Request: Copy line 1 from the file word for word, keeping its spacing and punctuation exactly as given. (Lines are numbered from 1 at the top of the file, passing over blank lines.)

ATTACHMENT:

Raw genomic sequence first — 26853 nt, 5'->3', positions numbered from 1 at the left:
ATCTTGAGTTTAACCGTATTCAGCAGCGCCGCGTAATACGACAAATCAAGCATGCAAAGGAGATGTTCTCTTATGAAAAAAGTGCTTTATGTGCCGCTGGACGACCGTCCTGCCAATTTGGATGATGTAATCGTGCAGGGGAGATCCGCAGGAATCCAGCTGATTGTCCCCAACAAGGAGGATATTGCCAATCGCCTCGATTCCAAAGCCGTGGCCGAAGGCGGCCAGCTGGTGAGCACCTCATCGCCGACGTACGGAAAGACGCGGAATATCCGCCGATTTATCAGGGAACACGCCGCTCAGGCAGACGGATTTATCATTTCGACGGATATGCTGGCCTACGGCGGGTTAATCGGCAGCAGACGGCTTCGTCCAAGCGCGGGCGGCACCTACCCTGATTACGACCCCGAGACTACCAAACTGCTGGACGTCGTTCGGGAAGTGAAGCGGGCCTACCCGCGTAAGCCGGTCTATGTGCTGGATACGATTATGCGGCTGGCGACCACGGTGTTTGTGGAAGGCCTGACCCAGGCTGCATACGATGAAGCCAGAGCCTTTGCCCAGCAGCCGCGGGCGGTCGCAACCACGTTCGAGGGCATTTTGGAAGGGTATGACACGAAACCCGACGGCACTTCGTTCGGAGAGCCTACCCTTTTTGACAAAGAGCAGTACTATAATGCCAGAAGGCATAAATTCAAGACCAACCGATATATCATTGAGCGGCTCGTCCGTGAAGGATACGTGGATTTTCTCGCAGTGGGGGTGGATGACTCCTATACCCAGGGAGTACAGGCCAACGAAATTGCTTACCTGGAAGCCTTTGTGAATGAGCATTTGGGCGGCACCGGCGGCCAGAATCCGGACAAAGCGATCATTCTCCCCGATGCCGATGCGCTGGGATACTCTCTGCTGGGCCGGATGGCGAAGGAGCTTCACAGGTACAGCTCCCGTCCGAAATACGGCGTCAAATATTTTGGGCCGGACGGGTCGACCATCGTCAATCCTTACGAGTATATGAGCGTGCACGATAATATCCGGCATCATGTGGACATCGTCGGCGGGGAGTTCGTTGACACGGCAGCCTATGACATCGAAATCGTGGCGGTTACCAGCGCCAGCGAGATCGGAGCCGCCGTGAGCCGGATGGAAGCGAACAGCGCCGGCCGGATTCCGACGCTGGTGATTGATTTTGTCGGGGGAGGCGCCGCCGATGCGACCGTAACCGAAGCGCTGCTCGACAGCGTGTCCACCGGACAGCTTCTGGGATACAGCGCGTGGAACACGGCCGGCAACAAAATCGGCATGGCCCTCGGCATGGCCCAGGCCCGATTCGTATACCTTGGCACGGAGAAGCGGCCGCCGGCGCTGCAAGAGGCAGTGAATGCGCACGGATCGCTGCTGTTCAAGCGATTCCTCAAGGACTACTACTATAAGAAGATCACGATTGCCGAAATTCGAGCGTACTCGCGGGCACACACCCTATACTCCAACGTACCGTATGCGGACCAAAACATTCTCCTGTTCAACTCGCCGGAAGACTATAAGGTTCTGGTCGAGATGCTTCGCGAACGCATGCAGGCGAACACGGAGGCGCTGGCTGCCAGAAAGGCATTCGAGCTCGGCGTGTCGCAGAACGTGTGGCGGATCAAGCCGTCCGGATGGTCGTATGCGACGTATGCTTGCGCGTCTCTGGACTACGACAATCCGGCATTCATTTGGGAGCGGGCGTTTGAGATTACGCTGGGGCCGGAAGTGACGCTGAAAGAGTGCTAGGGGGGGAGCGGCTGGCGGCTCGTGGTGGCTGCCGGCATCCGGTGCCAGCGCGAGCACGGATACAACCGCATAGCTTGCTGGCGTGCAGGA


Raw genomic sequence first — 26853 nt, 5'->3', positions numbered from 1 at the left: